HOSPITAL trips are becoming less of a financial nightmare for a Catholic single mother-of-three who until mid-last year was paying more than $380 a month in parking fees.
Stafford parishioner of 45 years Lisa Jackson welcomed a victory for the community after the Queensland Government last year promised to invest up to $7.5 million over four years to make an extra 100,000 free car parks and discounted parking spaces at public hospitals.
The Government made the promise after receiving feedback and petitions from the community, including members of the Stafford parish who have worked with the Queensland Community Alliance to campaign for fairer parking at the Prince Charles Hospital.
The Archdiocese of Brisbane is one of numerous member partners of the alliance who celebrated the win on June 10.
Ms Jackson has been involved with the alliance’s campaigns after her father, who was receiving care at Prince Charles Hospital over an 18-month period, died in March last year after battling the final stages of chronic obstructive pulmonary disease.
He required hospital visits every two to three weeks and, closer to his death, Ms Jackson and her sister were providing their father with round-the-clock care, meaning they were using the car park up to three times a day.
Ms Jackson’s mother also required hospital visits to treat severe leg ulcers that have her confined to a wheelchair.
“We were spending up to $60 a day in parking costs,” Ms Jackson said.
“Mum and Dad were full pensioners, (and) I’m a single mother raising three kids, so it was not the most ideal situation.”
It was still a nightmare once they eventually found a park.
“Dad had early stages of dementia and Alzheimer’s, and a doctor said a family member should stay (in the hospital) with him to provide round-the-clock care,” Ms Jackson said.
“That was getting quite extravagant.
“We would find a car park, not until fifth level, leave Mum to go down to the hospital to find a wheelchair, go back up to level five to get Mum.
“By the time we get to Dad, half an hour to forty-five minutes would have passed.”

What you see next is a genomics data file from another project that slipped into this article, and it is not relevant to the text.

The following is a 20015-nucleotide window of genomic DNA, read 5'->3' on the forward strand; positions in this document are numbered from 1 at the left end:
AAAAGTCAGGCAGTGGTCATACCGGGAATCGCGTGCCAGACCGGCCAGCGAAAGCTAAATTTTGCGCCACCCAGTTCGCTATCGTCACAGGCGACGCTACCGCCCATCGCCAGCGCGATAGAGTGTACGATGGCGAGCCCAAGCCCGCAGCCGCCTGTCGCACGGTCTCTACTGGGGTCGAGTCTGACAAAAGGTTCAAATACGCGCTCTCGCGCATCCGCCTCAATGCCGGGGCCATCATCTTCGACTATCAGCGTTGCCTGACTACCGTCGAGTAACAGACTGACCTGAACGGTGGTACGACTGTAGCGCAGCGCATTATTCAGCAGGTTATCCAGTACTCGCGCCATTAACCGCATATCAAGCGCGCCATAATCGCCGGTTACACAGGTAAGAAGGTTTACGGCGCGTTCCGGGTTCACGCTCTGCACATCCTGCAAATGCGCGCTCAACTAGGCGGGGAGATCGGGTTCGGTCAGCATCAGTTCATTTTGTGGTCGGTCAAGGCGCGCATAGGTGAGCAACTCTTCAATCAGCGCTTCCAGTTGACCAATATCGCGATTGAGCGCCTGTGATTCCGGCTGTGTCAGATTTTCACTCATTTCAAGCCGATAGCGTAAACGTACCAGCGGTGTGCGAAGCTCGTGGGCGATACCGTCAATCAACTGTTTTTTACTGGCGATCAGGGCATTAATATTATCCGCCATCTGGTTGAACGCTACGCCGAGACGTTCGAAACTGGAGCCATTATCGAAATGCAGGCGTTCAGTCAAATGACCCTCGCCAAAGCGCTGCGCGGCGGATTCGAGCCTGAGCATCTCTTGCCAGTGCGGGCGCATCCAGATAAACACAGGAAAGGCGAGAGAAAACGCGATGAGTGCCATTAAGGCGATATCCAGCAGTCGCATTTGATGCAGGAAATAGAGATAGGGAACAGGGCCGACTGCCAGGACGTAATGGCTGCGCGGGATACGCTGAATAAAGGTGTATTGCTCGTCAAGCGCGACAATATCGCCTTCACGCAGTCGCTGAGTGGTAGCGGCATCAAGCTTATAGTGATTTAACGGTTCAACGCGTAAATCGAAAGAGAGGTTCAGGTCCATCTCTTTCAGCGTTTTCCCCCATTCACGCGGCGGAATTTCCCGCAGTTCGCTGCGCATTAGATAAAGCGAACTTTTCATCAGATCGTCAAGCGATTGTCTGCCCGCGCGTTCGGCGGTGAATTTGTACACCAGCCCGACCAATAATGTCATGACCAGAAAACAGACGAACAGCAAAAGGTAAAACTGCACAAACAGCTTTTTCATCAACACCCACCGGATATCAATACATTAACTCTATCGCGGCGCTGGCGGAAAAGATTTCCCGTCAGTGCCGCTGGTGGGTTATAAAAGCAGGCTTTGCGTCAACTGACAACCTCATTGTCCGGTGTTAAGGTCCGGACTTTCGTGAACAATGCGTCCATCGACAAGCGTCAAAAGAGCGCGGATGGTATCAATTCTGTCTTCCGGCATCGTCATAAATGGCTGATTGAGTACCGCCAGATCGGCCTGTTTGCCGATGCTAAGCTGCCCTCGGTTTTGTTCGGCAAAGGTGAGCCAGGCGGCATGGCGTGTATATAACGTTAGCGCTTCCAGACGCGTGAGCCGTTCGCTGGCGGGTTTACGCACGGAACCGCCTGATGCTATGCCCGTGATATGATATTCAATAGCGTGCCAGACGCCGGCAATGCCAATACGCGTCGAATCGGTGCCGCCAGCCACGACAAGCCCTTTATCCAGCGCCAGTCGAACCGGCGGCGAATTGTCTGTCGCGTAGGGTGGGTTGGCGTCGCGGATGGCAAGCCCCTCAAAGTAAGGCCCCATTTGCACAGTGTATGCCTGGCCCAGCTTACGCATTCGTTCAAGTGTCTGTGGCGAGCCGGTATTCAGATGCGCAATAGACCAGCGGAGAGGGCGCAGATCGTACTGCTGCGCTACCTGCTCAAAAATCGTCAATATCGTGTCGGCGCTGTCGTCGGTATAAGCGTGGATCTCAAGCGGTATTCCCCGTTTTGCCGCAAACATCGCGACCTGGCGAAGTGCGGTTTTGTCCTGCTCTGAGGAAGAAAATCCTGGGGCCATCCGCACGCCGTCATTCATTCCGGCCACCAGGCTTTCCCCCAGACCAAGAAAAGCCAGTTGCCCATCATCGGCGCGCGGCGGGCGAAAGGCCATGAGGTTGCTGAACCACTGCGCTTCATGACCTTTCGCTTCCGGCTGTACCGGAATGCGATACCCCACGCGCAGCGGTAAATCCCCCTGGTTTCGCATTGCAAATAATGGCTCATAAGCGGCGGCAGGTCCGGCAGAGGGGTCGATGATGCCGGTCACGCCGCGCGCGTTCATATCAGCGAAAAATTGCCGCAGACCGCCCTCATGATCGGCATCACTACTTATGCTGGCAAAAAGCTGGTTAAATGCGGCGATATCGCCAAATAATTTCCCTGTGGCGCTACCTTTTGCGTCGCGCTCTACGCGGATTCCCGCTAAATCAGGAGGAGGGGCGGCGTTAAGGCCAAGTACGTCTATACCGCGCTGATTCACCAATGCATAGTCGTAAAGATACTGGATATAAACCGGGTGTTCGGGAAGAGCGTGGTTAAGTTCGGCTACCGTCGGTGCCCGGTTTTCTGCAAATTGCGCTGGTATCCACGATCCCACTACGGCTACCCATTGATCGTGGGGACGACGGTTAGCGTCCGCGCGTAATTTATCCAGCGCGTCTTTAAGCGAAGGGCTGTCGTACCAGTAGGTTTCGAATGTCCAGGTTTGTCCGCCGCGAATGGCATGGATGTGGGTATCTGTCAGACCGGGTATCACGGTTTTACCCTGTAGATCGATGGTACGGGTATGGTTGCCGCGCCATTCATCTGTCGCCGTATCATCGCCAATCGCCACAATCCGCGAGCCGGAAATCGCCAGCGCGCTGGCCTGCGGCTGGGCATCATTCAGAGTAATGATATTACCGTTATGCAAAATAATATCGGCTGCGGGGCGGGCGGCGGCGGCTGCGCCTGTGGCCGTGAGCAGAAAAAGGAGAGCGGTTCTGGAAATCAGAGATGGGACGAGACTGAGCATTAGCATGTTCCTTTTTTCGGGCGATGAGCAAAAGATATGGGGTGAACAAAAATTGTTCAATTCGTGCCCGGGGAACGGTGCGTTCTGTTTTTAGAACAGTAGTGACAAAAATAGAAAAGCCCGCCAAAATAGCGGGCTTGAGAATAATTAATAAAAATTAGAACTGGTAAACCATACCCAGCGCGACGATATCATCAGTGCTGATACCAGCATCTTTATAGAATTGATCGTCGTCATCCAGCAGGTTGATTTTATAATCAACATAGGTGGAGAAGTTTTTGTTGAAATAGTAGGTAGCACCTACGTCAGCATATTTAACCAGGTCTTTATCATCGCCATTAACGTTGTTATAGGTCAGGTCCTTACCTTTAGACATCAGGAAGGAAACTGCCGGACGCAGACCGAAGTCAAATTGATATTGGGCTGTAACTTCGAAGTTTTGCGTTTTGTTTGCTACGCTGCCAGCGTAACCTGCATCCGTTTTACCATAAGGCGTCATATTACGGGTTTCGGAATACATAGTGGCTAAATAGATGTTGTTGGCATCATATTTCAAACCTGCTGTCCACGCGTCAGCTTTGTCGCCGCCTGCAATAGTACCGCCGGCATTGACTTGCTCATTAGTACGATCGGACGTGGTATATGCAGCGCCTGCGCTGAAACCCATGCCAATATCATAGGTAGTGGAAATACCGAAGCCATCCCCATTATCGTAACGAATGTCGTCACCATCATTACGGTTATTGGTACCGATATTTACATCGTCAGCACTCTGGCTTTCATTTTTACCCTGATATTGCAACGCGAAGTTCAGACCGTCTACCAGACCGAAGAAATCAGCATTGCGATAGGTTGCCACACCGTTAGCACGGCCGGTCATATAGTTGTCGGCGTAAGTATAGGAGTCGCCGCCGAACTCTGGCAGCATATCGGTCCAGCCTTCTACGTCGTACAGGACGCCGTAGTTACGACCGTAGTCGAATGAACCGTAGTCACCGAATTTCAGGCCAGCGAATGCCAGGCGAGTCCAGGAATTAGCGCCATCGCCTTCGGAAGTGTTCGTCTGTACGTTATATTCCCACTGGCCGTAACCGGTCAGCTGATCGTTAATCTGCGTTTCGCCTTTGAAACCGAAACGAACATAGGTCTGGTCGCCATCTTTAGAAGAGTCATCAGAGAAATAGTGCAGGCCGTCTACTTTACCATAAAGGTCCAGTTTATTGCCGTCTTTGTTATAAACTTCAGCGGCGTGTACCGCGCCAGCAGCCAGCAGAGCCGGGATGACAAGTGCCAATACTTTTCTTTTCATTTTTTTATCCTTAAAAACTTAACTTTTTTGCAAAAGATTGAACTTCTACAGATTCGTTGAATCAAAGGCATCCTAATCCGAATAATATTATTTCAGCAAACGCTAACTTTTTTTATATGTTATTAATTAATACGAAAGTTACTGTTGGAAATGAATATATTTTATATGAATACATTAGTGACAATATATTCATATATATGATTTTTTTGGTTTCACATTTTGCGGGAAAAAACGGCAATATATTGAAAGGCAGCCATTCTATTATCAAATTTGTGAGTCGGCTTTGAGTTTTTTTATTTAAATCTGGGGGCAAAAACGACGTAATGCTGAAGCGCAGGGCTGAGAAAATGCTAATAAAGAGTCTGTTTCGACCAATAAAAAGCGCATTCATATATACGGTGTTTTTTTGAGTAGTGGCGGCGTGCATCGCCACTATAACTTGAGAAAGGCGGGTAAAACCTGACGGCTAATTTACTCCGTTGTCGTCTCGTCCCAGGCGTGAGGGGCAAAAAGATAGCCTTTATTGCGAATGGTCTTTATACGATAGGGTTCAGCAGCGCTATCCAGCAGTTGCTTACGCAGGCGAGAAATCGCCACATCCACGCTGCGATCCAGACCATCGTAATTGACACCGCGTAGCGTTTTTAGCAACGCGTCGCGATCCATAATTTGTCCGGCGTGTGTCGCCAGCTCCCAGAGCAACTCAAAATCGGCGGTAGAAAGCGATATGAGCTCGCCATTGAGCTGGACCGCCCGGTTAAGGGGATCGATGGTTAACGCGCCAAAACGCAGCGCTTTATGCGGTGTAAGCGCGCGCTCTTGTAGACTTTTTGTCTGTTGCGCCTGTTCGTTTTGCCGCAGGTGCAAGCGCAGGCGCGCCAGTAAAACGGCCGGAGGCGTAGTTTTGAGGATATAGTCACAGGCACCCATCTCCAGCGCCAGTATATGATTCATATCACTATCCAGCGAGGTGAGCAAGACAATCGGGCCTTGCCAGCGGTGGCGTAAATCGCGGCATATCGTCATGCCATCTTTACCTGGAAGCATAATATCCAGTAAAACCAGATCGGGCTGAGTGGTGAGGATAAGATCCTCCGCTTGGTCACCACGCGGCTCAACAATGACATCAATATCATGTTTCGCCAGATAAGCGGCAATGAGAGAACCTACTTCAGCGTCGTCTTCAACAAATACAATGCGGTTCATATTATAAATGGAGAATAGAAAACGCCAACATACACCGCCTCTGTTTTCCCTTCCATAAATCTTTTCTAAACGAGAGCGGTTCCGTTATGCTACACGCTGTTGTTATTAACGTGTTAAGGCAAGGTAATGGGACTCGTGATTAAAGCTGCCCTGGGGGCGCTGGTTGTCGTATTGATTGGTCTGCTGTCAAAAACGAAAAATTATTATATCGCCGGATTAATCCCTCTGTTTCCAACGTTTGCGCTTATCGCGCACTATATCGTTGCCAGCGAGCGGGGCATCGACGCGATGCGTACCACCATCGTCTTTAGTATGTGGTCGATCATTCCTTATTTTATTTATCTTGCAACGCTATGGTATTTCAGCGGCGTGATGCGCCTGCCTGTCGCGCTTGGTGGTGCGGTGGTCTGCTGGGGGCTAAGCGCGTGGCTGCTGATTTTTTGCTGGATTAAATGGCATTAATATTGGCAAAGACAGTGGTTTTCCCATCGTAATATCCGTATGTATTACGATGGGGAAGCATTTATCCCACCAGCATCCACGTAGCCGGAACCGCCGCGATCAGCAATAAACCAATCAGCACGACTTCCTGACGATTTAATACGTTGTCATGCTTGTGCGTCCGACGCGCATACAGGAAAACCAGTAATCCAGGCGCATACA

Ms Jackson eventually asked a social worker at the Prince Charles Hospital’s thoracic ward if the hospital offered concessional tickets because of the “ridiculous fees” and was told they provided 15 a month for struggling families.
“But no one told you about them unless you sourced it or had the conversation,” Ms Jackson said.
Since the Government’s decision to make concessional parking more available at public hospitals, Ms Jackson’s parking fees have nearly halved.
“Now that the Government has come in, we’ve had access of more concession available and are able to cut our monthly parking bill down to roughly $180, $200 a month,” she said. “It’s still up there but it’s a lot better than what it was.
“It’s a $200 saving but with that we’ve been able to put back into Mum’s care.”
Ms Jackson is now waiting to see the fruit of Queensland Health Minister Steven Miles’ most recent announcement on April 27, a promise that the Government would fund and build a car park at the Prince Charles Hospital.
“It’s great a small community has finally done something, but I’m always hesitant; you wonder if they’re going to follow through,” Ms Jackson said.
“I’ll be a lot more relaxed once the new car park is built and it goes back to under the government and not private enterprise.”
Ms Jackson praised her parish priest Fr Denis Scanlan for leading “from the front” and supporting the community to rally for fairer parking.
She said it was inspiring to see not only the Catholic Church but other community groups give “a real good push” to the Government for change.
“It just goes to show that when you have people power behind you, you can make a big difference and put a lot of pressure on government to get behind these issues,” Ms Jackson said.
“Now it’s about making the Government hopefully stand firm and see it through.”
Fr Scanlan encouraged Catholics in Brisbane to be involved in the alliance’s initiatives across the archdiocese because “we’re supposed to be, as Catholics, getting out of the churches and meeting people”.
“Certainly it’s not an optional extra – being a Christian means making the world a better place. That means helping everybody share in God’s creation as God intended,” he said.
He praised the laity for being at the forefront of pushing for change in the community.
“From an evangelisation point of view, it’s incredible as it’s giving us a tool to put our social justice and social welfare teaching into action,” Fr Scanlan said.